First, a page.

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Thread: Making A Easy-To-Setup $50 Linux Multi-Seat Computer

  1. #21
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    From experience: You will meet resistance from office workers if fullscreen Youtube videos don't work. No matter how free your driver or how elegant your multiseat setup may be.

  2. #22
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    Quote Originally Posted by chithanh View Post
    From experience: You will meet resistance from office workers if fullscreen Youtube videos don't work. No matter how free your driver or how elegant your multiseat setup may be.
    But it works?!? I use it at home all the time.

    N.B. I'm talking about classic multi-seat, one card per seat, which is fully accelerated.

  3. #23
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    Mostly the thin-client multiseat setups suffer from the Youtube problem™. If your seats are directly connected to a PCIe graphics card, ideally with no extra layer (e.g. Xephyr) in between, then you will likely have good video playback performance and 3D acceleration.

  4. #24
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    Quote Originally Posted by pingufunkybeat View Post
    I honestly cannot imagine what you lose in terms of performance and important features with open drivers, to the point where they are not an option IN AN OFFICE.

    Do you do CAD and 3D modelling in your office? Or watch high-bitrate BluRays? Which features are missing?

    Free drivers are a perfect match for office work. In fact, I find them to be superior to the blobs for regular desktop usage.


    Anyway, this is a very interesting development. It's a shame that it's GNOME-only so far, but I'm sure that KDM will pick it up soon, as it has traditionally been much better with multi-seat than GDM. It will take a while for all this to trickle down to other distributions, but it shows how much important work the Fedora/RedHat people do.

    I even forgive them for PulseAudio :P
    Well, it is an office with scientific computing workstations. They actually use the graphics at full speed, and moreover, they use CUDA and OpenCL. Those are only just being experimented with in the open source drivers at best.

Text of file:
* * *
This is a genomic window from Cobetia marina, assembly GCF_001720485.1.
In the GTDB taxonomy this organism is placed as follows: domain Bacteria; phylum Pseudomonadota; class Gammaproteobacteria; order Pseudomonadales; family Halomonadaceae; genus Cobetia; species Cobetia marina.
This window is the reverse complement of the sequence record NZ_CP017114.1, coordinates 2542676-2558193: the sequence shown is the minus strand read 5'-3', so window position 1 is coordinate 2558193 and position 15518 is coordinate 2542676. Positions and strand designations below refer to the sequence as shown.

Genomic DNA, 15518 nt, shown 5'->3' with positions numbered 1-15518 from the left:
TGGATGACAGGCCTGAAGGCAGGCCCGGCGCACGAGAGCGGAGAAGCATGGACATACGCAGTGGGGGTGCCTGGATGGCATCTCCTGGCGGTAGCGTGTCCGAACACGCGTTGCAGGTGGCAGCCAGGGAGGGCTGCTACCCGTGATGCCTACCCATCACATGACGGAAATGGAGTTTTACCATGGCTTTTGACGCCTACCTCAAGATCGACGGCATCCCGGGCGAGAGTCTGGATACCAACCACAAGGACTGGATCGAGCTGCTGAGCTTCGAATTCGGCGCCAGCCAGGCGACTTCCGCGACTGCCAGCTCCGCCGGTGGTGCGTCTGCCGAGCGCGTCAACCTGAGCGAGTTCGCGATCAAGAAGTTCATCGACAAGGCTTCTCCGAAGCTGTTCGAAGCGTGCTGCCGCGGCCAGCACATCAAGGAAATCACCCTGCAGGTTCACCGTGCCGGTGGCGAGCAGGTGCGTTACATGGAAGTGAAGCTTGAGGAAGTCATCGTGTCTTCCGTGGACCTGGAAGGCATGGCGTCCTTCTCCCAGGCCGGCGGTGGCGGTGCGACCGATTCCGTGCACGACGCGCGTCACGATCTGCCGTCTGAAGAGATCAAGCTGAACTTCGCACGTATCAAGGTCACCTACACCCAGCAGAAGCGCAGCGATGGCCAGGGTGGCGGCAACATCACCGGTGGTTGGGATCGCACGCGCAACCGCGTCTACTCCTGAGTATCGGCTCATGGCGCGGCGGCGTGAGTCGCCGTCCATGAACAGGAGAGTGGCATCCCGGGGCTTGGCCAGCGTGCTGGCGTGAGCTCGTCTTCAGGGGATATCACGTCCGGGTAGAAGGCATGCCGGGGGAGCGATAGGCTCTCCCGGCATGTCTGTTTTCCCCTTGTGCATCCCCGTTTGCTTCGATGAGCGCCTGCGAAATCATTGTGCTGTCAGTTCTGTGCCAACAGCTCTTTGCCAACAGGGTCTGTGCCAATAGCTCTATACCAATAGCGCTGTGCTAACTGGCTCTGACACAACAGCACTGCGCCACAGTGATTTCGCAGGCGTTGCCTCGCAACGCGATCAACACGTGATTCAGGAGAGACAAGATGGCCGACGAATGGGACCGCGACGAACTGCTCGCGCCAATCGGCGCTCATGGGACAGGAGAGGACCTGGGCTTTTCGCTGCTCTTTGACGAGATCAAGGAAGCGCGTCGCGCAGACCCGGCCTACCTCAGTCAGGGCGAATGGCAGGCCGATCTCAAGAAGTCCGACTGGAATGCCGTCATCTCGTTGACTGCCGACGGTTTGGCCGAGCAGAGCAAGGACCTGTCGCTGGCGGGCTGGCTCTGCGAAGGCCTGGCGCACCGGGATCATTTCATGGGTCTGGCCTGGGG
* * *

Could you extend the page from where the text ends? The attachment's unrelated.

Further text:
5. #25
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    Quote Originally Posted by perpetualrabbit View Post
    Well, it is an office with scientific computing workstations. They actually use the graphics at full speed, and moreover, they use CUDA and OpenCL. Those are only just being experimented with in the open source drivers at best.
    OK, that makes sense. CL is indeed not ready yet.

  6. #26
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    Quote Originally Posted by kebabbert View Post
    This is similar to "thin clients" but different. This solution are called "zero state clients" or "ultra thin clients".

    This solution is instead something different and called "zero state clients", I really like this solution. Everything is run on the server and there is no cpu in the client that runs any software. The clients dont run any software and you can not upgrade them. If you google, there are several vendors that sell "zero state clients". Avoid "thin clients" - they suck. Imagine a PC driving several other workstations. Each client uses 2.5 Watt which is very good. Say your PC uses 100 watt, and say you have ten users, then each user will spend 10 watt. That is better than each user using 100 watt pc each = 1000 watt. However, the problem with "zero state clients" has always been graphics. 1280x1024 which this solution utilize, is not really usable.
    SunRay is definitely a thin client, it has its own cpu and so on. I guess the main difference to the WinEmbedded clients of HP is that the OS is netbooted instead of installed.

    But that in no way saves the admin from having to update/patch it, just on the server.

    BTW, if a thin client takes 100W it's hardly thin anymore